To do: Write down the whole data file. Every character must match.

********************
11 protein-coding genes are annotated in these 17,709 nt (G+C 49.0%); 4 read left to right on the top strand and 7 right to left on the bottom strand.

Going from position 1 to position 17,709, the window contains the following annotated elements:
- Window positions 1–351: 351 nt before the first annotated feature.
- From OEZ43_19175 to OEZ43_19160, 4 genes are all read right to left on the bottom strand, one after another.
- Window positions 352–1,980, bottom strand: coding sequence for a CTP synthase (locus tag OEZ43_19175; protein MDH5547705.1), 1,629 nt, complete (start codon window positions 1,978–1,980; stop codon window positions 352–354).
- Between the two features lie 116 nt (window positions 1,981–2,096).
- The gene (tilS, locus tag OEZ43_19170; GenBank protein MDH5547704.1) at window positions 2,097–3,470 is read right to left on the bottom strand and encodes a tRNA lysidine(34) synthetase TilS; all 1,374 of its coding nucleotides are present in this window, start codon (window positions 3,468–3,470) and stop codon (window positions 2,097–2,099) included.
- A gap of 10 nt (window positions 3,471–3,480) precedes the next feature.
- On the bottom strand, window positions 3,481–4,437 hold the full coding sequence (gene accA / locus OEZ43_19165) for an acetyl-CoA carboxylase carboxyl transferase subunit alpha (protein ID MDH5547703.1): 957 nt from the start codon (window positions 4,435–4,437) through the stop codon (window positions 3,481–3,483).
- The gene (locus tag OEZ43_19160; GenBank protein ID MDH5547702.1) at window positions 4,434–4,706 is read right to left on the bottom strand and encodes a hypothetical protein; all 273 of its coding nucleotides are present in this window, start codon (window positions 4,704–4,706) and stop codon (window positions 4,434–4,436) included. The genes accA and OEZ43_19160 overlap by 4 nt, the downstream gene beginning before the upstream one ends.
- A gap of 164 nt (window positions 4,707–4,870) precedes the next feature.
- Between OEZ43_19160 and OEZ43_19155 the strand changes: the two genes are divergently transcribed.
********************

11 protein-coding genes are annotated in these 17,709 nt (G+C 49.0%); 4 read left to right on the top strand and 7 right to left on the bottom strand.

Going from position 1 to position 17,709, the window contains the following annotated elements:
- Window positions 1–351: 351 nt before the first annotated feature.
- From OEZ43_19175 to OEZ43_19160, 4 genes are all read right to left on the bottom strand, one after another.
- Window positions 352–1,980, bottom strand: coding sequence for a CTP synthase (locus tag OEZ43_19175; protein MDH5547705.1), 1,629 nt, complete (start codon window positions 1,978–1,980; stop codon window positions 352–354).
- Between the two features lie 116 nt (window positions 1,981–2,096).
- The gene (tilS, locus tag OEZ43_19170; GenBank protein MDH5547704.1) at window positions 2,097–3,470 is read right to left on the bottom strand and encodes a tRNA lysidine(34) synthetase TilS; all 1,374 of its coding nucleotides are present in this window, start codon (window positions 3,468–3,470) and stop codon (window positions 2,097–2,099) included.
- A gap of 10 nt (window positions 3,471–3,480) precedes the next feature.
- On the bottom strand, window positions 3,481–4,437 hold the full coding sequence (gene accA / locus OEZ43_19165) for an acetyl-CoA carboxylase carboxyl transferase subunit alpha (protein ID MDH5547703.1): 957 nt from the start codon (window positions 4,435–4,437) through the stop codon (window positions 3,481–3,483).
- The gene (locus tag OEZ43_19160; GenBank protein ID MDH5547702.1) at window positions 4,434–4,706 is read right to left on the bottom strand and encodes a hypothetical protein; all 273 of its coding nucleotides are present in this window, start codon (window positions 4,704–4,706) and stop codon (window positions 4,434–4,436) included. The genes accA and OEZ43_19160 overlap by 4 nt, the downstream gene beginning before the upstream one ends.
- A gap of 164 nt (window positions 4,707–4,870) precedes the next feature.
- Between OEZ43_19160 and OEZ43_19155 the strand changes: the two genes are divergently transcribed.